Dental care for children It’s never too early to begin teaching good oral hygiene to your children. Behaviours learnt when they’re young tend to stick with them throughout life. Tooth decay in children is on the rise in Australia, with more than half of all 6-year-olds having some decay in their baby or adult teeth. Where to start You should start caring for your child’s oral health from when they’re a baby and into their toddler years so by the time they reach 3 years of age or so, they are well-versed in what it takes to keep their teeth healthy. They will require assistance from you until about the age of 7 or 8 but even then, it’s a good idea to supervise them when they’re brushing and flossing their teeth. Tips to keep your child’s teeth clean
  • Brush your child’s teeth twice a day, using small circular motions. Their teeth should be cleaned after eating and before bed using toothpaste with fluoride that is suitable for children. This can help to strengthen the outside of the teeth and prevent decay. Make sure they brush for at least 2 minutes and remind them not to swallow the toothpaste.
  • Try to get into a regular tooth brushing routine and give your child plenty of praise when they brush their teeth well.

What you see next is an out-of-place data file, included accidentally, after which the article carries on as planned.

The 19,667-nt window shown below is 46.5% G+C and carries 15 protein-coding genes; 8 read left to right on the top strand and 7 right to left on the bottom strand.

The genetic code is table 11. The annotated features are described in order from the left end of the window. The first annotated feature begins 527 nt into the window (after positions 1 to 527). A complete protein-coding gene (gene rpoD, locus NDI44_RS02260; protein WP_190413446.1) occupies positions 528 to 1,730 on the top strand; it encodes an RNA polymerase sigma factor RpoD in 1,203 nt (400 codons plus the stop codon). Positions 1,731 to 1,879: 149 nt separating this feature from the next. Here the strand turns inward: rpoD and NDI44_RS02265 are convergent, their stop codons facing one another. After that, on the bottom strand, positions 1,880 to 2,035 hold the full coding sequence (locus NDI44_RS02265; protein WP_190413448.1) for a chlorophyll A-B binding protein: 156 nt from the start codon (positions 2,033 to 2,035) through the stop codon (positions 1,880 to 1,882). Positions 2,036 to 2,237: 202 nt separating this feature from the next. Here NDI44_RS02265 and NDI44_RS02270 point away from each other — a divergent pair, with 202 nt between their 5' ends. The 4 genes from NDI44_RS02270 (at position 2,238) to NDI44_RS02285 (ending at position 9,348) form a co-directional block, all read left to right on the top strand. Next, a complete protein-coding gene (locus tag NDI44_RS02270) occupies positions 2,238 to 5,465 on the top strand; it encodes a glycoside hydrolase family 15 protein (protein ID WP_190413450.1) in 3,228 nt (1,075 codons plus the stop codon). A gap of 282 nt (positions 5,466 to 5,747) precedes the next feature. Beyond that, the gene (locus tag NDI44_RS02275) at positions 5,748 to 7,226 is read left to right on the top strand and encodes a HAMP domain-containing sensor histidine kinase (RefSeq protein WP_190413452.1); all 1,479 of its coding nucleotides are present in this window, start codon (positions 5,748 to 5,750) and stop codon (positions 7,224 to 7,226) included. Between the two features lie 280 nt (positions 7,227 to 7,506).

• Replace toothbrushes or toothbrush heads every 3 months.
  • Children should floss as soon as they have 2 teeth that are in contact with each other. You should supervise flossing until they are about 10.
  • To develop strong teeth, make sure your child eats a healthy, balanced diet and avoids foods with a lot of added sugar, such as lollies, biscuits and soft drinks. Always choose fluoridated tap water.
Baby teeth matter Yes, they eventually fall out to make way for adult teeth but that doesn’t mean cleaning them isn’t important. If decay causes them to be removed, it can cause crowding problems with their adult teeth emerge. Try using an egg timer to make keeping time fun for your child. Flossing, with parental assistance until the age of 10 or when they are deft enough to do it themselves, should start as soon as children have two teeth in contact.   Regular dentist visits Kicking off at the age of 1 at the latest, or within 6 months of the first tooth appearing, your child should see their dentist regularly and understand that visiting them is an important part of growing up. Always make a visit to the dentist a positive experience. Never use the dentist as a threat for not brushing teeth or other behaviour. Good eating and drinking habits To develop strong teeth, your children need a healthy, balanced diet made up of fresh foods such as vegetables, cheese and lean meats, minimal high-sugar foods such as biscuits and muesli bars, and fluoridated tap water.  
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